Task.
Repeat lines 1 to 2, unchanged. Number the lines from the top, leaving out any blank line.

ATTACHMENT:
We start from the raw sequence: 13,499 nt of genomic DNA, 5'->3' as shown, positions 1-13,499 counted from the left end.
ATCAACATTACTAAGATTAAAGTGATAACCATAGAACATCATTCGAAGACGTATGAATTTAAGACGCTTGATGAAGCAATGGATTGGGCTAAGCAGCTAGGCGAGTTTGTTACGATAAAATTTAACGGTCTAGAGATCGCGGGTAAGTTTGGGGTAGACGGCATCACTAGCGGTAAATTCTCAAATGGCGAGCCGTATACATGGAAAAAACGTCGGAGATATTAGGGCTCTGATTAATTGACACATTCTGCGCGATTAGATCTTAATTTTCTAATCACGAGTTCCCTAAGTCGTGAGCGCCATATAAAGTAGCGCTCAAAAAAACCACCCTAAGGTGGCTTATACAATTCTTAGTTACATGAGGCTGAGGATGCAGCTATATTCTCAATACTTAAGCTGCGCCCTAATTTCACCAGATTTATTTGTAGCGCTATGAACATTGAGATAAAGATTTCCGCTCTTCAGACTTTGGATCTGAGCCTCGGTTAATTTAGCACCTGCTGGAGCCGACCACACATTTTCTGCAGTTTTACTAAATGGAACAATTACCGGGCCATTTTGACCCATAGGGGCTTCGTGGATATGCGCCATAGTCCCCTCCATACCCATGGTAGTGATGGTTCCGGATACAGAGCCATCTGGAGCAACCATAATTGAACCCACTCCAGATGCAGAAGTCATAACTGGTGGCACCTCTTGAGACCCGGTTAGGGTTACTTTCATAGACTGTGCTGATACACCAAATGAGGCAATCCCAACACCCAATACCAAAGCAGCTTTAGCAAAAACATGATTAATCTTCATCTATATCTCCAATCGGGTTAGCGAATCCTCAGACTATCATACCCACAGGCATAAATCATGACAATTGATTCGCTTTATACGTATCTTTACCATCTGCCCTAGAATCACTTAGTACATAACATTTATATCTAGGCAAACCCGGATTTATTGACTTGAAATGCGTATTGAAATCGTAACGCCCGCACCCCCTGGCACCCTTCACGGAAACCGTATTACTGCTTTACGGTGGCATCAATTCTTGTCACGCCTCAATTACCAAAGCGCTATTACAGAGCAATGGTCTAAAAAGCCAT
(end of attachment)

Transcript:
We start from the raw sequence: 13,499 nt of genomic DNA, 5'->3' as shown, positions 1-13,499 counted from the left end.
ATCAACATTACTAAGATTAAAGTGATAACCATAGAACATCATTCGAAGACGTATGAATTTAAGACGCTTGATGAAGCAATGGATTGGGCTAAGCAGCTAGGCGAGTTTGTTACGATAAAATTTAACGGTCTAGAGATCGCGGGTAAGTTTGGGGTAGACGGCATCACTAGCGGTAAATTCTCAAATGGCGAGCCGTATACATGGAAAAAACGTCGGAGATATTAGGGCTCTGATTAATTGACACATTCTGCGCGATTAGATCTTAATTTTCTAATCACGAGTTCCCTAAGTCGTGAGCGCCATATAAAGTAGCGCTCAAAAAAACCACCCTAAGGTGGCTTATACAATTCTTAGTTACATGAGGCTGAGGATGCAGCTATATTCTCAATACTTAAGCTGCGCCCTAATTTCACCAGATTTATTTGTAGCGCTATGAACATTGAGATAAAGATTTCCGCTCTTCAGACTTTGGATCTGAGCCTCGGTTAATTTAGCACCTGCTGGAGCCGACCACACATTTTCTGCAGTTTTACTAAATGGAACAATTACCGGGCCATTTTGACCCATAGGGGCTTCGTGGATATGCGCCATAGTCCCCTCCATACCCATGGTAGTGATGGTTCCGGATACAGAGCCATCTGGAGCAACCATAATTGAACCCACTCCAGATGCAGAAGTCATAACTGGTGGCACCTCTTGAGACCCGGTTAGGGTTACTTTCATAGACTGTGCTGATACACCAAATGAGGCAATCCCAACACCCAATACCAAAGCAGCTTTAGCAAAAACATGATTAATCTTCATCTATATCTCCAATCGGGTTAGCGAATCCTCAGACTATCATACCCACAGGCATAAATCATGACAATTGATTCGCTTTATACGTATCTTTACCATCTGCCCTAGAATCACTTAGTACATAACATTTATATCTAGGCAAACCCGGATTTATTGACTTGAAATGCGTATTGAAATCGTAACGCCCGCACCCCCTGGCACCCTTCACGGAAACCGTATTACTGCTTTACGGTGGCATCAATTCTTGTCACGCCTCAATTACCAAAGCGCTATTACAGAGCAATGGTCTAAAAAGCCAT